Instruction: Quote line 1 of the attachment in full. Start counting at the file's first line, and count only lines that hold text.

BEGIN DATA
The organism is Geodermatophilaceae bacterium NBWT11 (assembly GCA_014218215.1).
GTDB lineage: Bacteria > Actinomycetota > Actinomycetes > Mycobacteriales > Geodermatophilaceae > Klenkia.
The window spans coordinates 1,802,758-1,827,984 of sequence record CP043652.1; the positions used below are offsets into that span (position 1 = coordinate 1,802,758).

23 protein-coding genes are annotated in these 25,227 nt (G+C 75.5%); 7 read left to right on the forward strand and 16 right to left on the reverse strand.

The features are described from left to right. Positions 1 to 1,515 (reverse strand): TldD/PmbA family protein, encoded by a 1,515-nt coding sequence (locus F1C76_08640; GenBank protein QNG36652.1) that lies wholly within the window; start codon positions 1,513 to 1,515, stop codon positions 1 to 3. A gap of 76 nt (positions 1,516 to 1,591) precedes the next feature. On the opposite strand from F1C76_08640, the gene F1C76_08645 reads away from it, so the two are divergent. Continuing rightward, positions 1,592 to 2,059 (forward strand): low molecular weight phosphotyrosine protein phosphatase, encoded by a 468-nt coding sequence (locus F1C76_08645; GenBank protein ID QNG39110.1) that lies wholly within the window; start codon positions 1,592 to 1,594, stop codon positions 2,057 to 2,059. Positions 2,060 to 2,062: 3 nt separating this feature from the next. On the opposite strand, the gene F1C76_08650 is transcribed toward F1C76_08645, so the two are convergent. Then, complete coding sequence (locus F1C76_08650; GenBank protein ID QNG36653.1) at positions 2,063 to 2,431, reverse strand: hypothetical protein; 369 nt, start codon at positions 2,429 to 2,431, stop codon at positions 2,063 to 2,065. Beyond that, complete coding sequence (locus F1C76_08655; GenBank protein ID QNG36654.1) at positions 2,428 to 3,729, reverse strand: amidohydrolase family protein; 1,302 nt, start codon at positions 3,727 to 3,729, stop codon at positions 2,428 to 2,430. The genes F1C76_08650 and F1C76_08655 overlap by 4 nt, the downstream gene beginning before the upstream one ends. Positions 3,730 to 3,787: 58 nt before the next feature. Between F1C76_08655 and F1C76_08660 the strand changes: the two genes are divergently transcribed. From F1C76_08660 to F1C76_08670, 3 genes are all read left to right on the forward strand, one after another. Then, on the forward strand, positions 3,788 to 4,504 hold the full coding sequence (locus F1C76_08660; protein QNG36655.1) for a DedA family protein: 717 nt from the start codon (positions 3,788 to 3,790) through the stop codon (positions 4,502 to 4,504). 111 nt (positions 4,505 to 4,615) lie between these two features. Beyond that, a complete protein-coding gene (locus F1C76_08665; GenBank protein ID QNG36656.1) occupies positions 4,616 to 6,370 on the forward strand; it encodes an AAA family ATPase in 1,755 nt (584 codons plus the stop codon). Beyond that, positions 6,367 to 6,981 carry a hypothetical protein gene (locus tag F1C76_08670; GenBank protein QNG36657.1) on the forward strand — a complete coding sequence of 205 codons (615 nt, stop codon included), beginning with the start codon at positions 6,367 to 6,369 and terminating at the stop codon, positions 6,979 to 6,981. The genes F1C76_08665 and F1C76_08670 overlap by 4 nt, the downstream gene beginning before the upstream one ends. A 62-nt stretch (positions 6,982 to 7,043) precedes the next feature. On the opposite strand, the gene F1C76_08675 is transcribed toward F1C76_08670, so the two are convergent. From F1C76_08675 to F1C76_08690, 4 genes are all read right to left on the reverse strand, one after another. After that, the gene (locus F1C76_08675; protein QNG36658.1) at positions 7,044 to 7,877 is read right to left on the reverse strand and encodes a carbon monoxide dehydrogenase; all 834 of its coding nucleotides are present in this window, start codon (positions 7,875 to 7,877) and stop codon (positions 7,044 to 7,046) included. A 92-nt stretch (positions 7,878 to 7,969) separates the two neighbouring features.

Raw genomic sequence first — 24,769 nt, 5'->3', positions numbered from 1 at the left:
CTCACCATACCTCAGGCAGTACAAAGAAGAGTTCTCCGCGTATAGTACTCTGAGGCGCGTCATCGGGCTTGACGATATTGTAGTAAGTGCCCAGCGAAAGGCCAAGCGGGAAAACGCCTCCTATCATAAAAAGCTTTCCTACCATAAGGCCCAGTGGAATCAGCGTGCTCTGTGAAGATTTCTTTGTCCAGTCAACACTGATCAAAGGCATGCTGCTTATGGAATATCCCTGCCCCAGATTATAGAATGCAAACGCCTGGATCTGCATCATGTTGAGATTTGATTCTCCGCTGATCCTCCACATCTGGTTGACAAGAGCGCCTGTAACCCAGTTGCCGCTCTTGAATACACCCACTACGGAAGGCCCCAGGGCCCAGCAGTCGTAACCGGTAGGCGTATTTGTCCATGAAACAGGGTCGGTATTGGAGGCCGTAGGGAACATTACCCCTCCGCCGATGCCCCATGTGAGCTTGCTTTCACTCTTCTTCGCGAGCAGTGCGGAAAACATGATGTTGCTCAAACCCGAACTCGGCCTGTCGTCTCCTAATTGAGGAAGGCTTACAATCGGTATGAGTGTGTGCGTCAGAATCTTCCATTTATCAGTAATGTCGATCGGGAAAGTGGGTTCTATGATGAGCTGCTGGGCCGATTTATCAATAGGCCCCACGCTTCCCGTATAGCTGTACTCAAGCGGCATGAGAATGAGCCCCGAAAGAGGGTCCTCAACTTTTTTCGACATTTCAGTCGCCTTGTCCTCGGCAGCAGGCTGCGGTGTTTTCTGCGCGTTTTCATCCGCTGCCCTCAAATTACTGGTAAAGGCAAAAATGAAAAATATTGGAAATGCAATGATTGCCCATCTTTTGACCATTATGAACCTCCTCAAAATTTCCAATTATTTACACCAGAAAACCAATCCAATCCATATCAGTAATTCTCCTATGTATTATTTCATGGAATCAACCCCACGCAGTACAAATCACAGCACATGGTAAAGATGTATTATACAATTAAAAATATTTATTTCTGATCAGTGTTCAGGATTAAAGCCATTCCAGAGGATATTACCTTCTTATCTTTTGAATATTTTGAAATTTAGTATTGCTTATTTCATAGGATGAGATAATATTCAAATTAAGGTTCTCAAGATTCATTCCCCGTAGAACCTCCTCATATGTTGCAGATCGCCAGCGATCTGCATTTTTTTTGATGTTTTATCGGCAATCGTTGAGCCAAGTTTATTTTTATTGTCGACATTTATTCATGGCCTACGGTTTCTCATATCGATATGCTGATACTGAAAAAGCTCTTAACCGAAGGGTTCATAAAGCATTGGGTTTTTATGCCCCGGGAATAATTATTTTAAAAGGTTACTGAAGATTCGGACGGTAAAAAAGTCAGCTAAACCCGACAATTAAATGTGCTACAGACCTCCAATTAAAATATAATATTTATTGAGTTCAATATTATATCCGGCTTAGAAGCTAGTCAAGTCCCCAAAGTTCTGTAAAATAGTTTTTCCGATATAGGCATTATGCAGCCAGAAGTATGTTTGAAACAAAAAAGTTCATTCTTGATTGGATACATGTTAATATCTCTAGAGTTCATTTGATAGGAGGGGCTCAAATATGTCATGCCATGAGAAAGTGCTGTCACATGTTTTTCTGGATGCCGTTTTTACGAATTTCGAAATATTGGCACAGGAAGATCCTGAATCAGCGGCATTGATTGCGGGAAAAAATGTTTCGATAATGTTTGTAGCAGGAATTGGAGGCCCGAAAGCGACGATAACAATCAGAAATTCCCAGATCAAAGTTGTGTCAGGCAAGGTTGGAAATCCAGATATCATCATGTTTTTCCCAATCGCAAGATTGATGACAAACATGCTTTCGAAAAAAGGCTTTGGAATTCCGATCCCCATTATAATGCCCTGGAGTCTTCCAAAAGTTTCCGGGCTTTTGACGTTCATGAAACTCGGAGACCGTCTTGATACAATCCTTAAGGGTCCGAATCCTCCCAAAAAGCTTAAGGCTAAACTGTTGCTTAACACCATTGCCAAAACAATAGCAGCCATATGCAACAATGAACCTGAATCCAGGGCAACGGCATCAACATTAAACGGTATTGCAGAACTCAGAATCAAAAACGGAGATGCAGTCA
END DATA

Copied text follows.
The organism is Geodermatophilaceae bacterium NBWT11 (assembly GCA_014218215.1).